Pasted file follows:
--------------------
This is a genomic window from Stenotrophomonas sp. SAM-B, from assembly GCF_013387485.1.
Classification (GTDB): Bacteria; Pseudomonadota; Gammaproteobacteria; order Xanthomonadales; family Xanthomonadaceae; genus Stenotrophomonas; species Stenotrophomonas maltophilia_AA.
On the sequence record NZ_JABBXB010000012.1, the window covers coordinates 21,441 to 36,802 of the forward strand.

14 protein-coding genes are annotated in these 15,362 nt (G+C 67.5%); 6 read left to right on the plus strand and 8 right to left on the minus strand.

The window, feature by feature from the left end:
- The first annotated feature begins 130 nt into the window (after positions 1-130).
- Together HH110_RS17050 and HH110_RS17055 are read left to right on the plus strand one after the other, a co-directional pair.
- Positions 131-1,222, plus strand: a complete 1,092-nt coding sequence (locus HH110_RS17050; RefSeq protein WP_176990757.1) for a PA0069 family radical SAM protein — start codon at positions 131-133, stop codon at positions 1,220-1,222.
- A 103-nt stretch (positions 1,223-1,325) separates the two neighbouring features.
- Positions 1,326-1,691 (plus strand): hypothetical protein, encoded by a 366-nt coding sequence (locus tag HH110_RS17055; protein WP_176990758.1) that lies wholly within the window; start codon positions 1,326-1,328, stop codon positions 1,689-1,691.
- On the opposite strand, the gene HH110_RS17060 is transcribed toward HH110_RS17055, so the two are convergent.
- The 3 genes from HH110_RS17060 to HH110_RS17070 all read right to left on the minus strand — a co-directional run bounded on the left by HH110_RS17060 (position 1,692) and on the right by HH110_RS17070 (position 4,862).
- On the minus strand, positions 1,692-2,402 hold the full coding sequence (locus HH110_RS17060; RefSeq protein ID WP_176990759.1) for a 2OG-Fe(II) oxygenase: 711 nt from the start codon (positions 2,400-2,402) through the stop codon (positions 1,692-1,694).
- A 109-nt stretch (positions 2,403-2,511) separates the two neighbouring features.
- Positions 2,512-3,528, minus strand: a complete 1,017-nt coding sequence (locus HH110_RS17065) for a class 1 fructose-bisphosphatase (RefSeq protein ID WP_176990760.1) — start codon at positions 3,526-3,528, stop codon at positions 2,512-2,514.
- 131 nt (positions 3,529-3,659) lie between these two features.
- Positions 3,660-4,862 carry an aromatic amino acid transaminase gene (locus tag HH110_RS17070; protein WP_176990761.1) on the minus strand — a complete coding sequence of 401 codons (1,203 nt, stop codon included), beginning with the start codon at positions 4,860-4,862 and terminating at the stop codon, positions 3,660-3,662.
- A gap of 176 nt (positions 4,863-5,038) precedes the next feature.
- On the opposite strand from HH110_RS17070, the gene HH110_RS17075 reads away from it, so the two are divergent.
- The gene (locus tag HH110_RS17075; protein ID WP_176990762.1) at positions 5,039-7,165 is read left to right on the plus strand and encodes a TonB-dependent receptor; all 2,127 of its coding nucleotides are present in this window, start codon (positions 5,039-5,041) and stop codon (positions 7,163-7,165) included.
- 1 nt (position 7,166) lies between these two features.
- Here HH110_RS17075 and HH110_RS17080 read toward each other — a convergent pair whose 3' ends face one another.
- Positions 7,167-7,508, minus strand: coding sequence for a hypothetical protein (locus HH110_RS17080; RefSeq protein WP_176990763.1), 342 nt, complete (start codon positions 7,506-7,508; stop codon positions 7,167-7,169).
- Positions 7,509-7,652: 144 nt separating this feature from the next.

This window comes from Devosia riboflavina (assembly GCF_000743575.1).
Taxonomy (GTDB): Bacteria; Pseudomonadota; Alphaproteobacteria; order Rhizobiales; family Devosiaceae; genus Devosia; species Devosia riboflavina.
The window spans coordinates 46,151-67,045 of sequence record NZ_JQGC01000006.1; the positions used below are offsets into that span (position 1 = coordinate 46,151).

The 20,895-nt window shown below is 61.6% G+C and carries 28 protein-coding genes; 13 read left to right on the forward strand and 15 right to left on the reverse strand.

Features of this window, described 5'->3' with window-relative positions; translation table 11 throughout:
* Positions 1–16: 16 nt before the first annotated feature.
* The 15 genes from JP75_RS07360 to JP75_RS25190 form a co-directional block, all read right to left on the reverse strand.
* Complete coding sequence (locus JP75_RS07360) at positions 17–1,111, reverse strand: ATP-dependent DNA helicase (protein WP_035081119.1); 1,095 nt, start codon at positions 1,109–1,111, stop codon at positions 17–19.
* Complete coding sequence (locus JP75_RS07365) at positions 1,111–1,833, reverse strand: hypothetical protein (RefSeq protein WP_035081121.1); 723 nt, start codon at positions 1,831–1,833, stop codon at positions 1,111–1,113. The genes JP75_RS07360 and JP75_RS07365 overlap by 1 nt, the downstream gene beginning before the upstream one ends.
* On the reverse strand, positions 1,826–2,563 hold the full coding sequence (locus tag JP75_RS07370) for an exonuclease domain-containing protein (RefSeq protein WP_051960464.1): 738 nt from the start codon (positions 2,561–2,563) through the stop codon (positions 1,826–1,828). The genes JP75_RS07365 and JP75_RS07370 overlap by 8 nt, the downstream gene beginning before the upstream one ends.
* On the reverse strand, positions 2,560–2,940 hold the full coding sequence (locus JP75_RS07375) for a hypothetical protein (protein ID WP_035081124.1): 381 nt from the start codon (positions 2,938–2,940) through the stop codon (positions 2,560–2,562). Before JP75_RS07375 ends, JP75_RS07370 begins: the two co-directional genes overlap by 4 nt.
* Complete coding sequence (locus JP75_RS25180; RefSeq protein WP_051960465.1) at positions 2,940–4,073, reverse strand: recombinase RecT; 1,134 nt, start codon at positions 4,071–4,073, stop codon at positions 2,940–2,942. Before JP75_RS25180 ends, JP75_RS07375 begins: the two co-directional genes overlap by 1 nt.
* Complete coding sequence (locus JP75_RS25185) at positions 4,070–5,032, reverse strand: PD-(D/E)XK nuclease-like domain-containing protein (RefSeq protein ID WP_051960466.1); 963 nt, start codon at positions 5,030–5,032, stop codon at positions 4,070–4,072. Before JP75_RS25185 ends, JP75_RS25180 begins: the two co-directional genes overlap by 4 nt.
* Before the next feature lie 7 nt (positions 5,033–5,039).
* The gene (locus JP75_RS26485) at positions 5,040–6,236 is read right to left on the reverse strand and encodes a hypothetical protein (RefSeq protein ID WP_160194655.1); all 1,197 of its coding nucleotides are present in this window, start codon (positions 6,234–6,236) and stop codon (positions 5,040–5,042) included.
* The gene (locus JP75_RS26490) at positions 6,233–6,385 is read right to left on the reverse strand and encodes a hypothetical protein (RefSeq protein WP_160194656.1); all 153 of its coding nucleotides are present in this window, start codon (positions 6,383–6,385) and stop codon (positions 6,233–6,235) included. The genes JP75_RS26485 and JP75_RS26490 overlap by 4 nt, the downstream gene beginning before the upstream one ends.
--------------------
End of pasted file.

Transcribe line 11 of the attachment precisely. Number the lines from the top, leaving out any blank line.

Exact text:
- On the opposite strand, the gene HH110_RS17060 is transcribed toward HH110_RS17055, so the two are convergent.